We are in the final stretch of the Connecticut General Assembly’s 2021 legislative session. The committees all have wrapped up their work, and the state House of Representatives and state Senate now are in the full swing of holding session days, during which each chamber—in their entirety—debate and pass legislation.
With a little over a month left in the session, the majority party in each chamber is working to pass its own priority legislation. In a few weeks, the state House will address the state Senate bills—and vice versa—and then they will start sending legislation to Gov. Ned Lamont’s desk. The Senate—since it has fewer members—typically waits until the last week of the session to take action on a large number of state House bills. The state House—which has more members—typically starts taking action on state Senate bills earlier in the session.
What bills are being considered?
Several big-ticket pieces of legislation remain in the air. Neither the state House nor the state Senate has addressed legislation that would tackle the following:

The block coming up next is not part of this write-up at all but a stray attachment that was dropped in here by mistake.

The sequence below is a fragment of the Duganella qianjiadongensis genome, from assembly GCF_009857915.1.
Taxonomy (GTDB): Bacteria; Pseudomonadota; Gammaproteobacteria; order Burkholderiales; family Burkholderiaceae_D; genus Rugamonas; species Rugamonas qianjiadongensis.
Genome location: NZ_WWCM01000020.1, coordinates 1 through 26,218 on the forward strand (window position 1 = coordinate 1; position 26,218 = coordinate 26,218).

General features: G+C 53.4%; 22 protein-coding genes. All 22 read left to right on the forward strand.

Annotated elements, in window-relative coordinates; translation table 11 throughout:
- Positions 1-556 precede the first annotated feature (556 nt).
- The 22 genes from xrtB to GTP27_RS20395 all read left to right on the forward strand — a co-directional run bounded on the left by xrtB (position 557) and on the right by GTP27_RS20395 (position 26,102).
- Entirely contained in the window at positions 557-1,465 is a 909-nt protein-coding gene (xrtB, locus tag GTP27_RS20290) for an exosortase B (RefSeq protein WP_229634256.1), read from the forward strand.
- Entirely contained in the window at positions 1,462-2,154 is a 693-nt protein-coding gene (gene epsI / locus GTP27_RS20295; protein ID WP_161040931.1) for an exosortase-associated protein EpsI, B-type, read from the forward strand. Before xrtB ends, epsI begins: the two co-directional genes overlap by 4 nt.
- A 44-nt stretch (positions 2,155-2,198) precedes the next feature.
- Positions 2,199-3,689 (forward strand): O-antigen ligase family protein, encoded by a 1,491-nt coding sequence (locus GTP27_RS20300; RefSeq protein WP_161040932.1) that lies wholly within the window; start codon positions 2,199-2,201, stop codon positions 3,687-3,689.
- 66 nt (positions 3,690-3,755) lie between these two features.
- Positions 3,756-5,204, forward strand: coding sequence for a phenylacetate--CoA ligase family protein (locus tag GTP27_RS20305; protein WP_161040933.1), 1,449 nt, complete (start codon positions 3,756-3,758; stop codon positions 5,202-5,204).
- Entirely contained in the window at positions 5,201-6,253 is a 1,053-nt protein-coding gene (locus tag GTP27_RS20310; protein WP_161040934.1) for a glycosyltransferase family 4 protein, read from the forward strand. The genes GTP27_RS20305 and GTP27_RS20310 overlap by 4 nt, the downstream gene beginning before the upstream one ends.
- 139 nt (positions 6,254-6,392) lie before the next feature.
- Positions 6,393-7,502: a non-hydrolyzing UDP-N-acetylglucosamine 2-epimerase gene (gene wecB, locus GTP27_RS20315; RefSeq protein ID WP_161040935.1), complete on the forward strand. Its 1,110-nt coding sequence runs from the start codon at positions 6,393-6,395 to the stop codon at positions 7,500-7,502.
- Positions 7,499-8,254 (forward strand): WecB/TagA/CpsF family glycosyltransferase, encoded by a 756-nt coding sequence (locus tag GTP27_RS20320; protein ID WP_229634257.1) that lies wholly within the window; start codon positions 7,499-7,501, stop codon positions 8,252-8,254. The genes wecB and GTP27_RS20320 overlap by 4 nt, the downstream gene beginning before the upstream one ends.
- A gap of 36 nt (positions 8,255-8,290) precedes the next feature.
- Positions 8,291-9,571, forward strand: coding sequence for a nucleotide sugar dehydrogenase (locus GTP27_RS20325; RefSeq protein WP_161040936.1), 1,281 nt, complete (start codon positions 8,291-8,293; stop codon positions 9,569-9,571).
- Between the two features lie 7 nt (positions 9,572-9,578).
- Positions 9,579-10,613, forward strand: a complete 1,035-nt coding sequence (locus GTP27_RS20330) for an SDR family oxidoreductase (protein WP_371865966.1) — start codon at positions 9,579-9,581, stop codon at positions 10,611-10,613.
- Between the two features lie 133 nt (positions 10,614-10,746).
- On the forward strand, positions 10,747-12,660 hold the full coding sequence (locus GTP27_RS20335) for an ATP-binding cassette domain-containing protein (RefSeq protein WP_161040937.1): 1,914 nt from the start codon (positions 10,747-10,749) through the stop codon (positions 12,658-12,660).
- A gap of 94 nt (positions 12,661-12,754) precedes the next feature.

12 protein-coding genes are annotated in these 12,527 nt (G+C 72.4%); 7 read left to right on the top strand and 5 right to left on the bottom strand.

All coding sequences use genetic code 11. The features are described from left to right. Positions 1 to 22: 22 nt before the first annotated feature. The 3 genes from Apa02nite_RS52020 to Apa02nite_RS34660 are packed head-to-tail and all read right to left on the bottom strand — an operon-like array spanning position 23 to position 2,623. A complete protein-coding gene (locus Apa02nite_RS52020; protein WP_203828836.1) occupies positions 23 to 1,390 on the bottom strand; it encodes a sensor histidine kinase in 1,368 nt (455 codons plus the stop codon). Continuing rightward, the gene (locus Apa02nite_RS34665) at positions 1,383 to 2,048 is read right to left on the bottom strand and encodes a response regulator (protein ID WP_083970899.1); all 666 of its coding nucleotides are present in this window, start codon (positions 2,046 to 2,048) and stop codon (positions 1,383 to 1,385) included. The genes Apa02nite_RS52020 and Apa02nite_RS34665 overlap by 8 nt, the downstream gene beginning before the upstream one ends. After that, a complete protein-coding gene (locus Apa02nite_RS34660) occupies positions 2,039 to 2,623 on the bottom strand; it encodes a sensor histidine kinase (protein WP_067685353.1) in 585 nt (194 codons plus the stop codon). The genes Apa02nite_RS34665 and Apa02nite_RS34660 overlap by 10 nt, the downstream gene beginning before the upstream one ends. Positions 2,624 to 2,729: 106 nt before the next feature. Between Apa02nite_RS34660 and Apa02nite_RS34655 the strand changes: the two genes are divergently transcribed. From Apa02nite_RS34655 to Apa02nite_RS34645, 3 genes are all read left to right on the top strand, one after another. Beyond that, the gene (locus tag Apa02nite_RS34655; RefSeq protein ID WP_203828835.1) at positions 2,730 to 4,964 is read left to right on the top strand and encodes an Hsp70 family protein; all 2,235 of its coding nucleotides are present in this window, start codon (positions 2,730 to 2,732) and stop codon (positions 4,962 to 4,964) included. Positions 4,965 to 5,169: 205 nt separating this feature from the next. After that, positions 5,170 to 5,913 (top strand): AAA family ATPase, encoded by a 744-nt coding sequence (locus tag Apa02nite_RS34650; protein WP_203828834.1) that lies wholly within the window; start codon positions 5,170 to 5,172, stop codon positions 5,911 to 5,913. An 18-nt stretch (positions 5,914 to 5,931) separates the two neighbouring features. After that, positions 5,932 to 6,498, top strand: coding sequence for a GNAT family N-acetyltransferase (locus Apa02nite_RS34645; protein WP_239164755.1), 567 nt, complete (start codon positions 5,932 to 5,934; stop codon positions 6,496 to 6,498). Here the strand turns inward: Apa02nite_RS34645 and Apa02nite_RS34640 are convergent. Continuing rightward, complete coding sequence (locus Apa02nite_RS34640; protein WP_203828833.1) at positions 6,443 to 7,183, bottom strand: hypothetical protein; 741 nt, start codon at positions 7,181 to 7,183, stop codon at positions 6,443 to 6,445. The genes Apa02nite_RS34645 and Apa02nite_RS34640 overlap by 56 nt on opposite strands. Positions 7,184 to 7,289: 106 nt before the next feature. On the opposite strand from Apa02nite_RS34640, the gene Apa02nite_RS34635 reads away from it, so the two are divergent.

- a public option for health insurance,
- legalization of recreational cannabis,
- sports betting and iGaming, or
- a resolution to support a constitutional amendment to allow for no-excuse absentee voting.
Barring broad consensus, any one of these issues likely would be time consuming to debate in each chamber.
The biennial budget
In addition to those issues, the state Legislature also will have to pass a new biennial budget. The state Legislature’s taxing committee—Finance, Revenue & Bonding—approved a revenue package that would significantly increase taxes on corporations and the state’s wealthiest citizens in an effort to fund a new, “equitable investment fund” to support programs for underserved communities.
In recent weeks, Lamont has stated multiple times that he is opposed to tax increases, which could, potentially, setup an intra-party showdown between Democratic Party leaders.
The session and the pandemic
Hanging over all these issues is that the state Legislature still is working remotely. Because lawmakers, staff, and advocates are unable to meet in person to discuss these issues, the legislative process has been slowed down.
So far, the state House and state Senate have not been in session on the same day, which is unusual. While that may change in the coming weeks, it’s all but certain that the session will continue remotely until further notice.
Lawmakers, staff, and advocates are navigating an unprecedented process during a—hopefully—once-in-a-lifetime pandemic. It will be fascinating to see how the rest of the session unfolds, and how much lawmakers will be able to accomplish given the logistical challenges they face.
For updates on Connecticut’s 2021 legislative session, read your PIA Northeast publications.